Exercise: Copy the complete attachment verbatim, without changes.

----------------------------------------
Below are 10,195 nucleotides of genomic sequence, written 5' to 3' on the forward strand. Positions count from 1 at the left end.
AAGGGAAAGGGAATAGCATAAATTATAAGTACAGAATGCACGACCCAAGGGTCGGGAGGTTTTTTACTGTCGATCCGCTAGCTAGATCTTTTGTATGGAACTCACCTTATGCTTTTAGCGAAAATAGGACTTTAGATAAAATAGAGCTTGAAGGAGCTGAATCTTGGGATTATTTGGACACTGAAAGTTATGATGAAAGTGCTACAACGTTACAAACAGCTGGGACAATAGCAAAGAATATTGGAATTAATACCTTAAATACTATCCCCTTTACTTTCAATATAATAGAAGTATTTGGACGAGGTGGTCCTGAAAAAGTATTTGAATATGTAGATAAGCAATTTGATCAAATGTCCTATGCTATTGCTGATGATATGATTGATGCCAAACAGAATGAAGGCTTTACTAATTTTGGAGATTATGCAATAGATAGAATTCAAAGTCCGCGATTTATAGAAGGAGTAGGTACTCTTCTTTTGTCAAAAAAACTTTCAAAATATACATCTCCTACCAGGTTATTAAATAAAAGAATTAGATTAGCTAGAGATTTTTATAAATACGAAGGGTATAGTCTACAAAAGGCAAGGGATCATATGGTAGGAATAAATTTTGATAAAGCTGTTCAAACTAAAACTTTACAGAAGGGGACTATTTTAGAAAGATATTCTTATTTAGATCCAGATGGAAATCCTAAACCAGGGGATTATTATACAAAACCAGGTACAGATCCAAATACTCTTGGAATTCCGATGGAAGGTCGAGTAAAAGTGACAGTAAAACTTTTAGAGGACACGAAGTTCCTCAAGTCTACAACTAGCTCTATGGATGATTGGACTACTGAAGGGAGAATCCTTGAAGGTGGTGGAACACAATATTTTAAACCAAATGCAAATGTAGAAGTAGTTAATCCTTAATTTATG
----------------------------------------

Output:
Below are 10,195 nucleotides of genomic sequence, written 5' to 3' on the forward strand. Positions count from 1 at the left end.
AAGGGAAAGGGAATAGCATAAATTATAAGTACAGAATGCACGACCCAAGGGTCGGGAGGTTTTTTACTGTCGATCCGCTAGCTAGATCTTTTGTATGGAACTCACCTTATGCTTTTAGCGAAAATAGGACTTTAGATAAAATAGAGCTTGAAGGAGCTGAATCTTGGGATTATTTGGACACTGAAAGTTATGATGAAAGTGCTACAACGTTACAAACAGCTGGGACAATAGCAAAGAATATTGGAATTAATACCTTAAATACTATCCCCTTTACTTTCAATATAATAGAAGTATTTGGACGAGGTGGTCCTGAAAAAGTATTTGAATATGTAGATAAGCAATTTGATCAAATGTCCTATGCTATTGCTGATGATATGATTGATGCCAAACAGAATGAAGGCTTTACTAATTTTGGAGATTATGCAATAGATAGAATTCAAAGTCCGCGATTTATAGAAGGAGTAGGTACTCTTCTTTTGTCAAAAAAACTTTCAAAATATACATCTCCTACCAGGTTATTAAATAAAAGAATTAGATTAGCTAGAGATTTTTATAAATACGAAGGGTATAGTCTACAAAAGGCAAGGGATCATATGGTAGGAATAAATTTTGATAAAGCTGTTCAAACTAAAACTTTACAGAAGGGGACTATTTTAGAAAGATATTCTTATTTAGATCCAGATGGAAATCCTAAACCAGGGGATTATTATACAAAACCAGGTACAGATCCAAATACTCTTGGAATTCCGATGGAAGGTCGAGTAAAAGTGACAGTAAAACTTTTAGAGGACACGAAGTTCCTCAAGTCTACAACTAGCTCTATGGATGATTGGACTACTGAAGGGAGAATCCTTGAAGGTGGTGGAACACAATATTTTAAACCAAATGCAAATGTAGAAGTAGTTAATCCTTAATTTATG